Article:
But this is the kind of generosity that persists among filmmakers in the New Day collective, the distribution co-op that Julia co-founded and that I am so fortunate to be a part of today. The type of kindness that has prompted mentor filmmakers to watch multiple drafts of my recent feature, offering detailed notes and an inordinate amount of support to get it from awful to award winning. Filmmakers who let me crash on their couches when I passed through their cities, filmmakers who let me know that I wasn’t creating work up to par, filmmakers who just made damn good movies.  I wonder if she had an inkling that in addition to her daughter and grandkids and all of her films, that so many filmmakers to come after her, particularly those of us in the New Day Films collective would be a part of her remarkable legacy.

Julia talks a lot about voice, about how she came to understand she had something to say through uplifting workers’ voices and experiences like the voices of her family and community. This got me thinking about my voice as a BIPOC Jewish female filmmaker and is helping me reach for the courage to use it. I am grateful for Julia’s commitment to herself, to finding and developing her unique and powerful filmmaking voice and her indirect encouragement that I continue honing my own. However, this is only one thing I would thank her for. I can appreciate who Julia is and has been, both privately and publicly. I can thank her for her brilliant body of work and for the impact it has had on so many. Most of all I would like to thank Julia for co-creating New Day, and inadvertently connecting me to such amazing filmmakers and helping me become the kind of filmmaker I want to be. ____________________________________________________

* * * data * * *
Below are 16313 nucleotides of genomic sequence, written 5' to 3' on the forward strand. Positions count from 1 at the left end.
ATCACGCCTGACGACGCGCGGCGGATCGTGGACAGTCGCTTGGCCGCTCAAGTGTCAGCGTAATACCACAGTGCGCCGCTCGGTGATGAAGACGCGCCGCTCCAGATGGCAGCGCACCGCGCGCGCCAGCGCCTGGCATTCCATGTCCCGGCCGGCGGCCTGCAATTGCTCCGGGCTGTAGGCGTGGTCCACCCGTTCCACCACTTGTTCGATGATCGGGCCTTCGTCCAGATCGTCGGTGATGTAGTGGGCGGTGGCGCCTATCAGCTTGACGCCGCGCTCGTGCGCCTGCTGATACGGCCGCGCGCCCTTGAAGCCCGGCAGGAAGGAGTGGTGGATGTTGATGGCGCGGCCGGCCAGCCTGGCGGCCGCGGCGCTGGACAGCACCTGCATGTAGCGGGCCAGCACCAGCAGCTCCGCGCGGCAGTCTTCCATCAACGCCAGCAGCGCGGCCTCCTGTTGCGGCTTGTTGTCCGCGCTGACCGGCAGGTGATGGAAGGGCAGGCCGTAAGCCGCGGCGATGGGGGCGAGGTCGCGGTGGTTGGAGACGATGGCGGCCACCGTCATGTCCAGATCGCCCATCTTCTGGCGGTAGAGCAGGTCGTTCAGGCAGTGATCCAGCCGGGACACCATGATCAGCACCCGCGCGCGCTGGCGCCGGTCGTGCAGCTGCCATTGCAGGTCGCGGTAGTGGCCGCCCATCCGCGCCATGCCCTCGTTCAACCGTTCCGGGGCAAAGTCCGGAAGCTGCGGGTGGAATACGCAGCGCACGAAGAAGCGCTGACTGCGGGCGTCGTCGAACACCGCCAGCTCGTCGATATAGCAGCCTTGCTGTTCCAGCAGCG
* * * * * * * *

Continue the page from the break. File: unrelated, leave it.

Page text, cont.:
Julia Reichert passed away surrounded by family on December 1, 2022, after a long battle with cancer. May her memory be for a revolution, Rest in Power.

Beginning Again

In the years to come, as we look back at this time in history we may ask one another; “Where were you when the Coronavirus hit?” For me the answer will be that it came during my Golden Jubilee Birthday. The name connotes significant celebration and yet it’s strange to think about celebrating during a time of crisis.

The current health scare aside, there are plenty of crises to go around; a tumbling economy, climate change, the disappearance of affordable housing, take your pick. While deplorable detention centers, the lack of resources and separation among mixed-status families may be at a record high under the current administration, things have been bad for a long long time. People are being deported in the hundreds, 365 days a year. The crisis is here and we can’t wash our hands of it.

Yet as we get our bearings, and muster up the strength to face all that is around us, movies become important. Movies help us to escape our oppressive realities and help us to explore them simultaneously. Movies offer us narratives to discuss and can drive us to take social action. They also reflect our celebrations and growth stages and provide a yardstick for the culture. The constant posting of the voracious virus aside does not drown out the steady requests for suggestions of movies to watch and shows to binge on. While folks may be looking for distraction, they may also be looking for an alternative story. Movies can help us make sense of what is happening.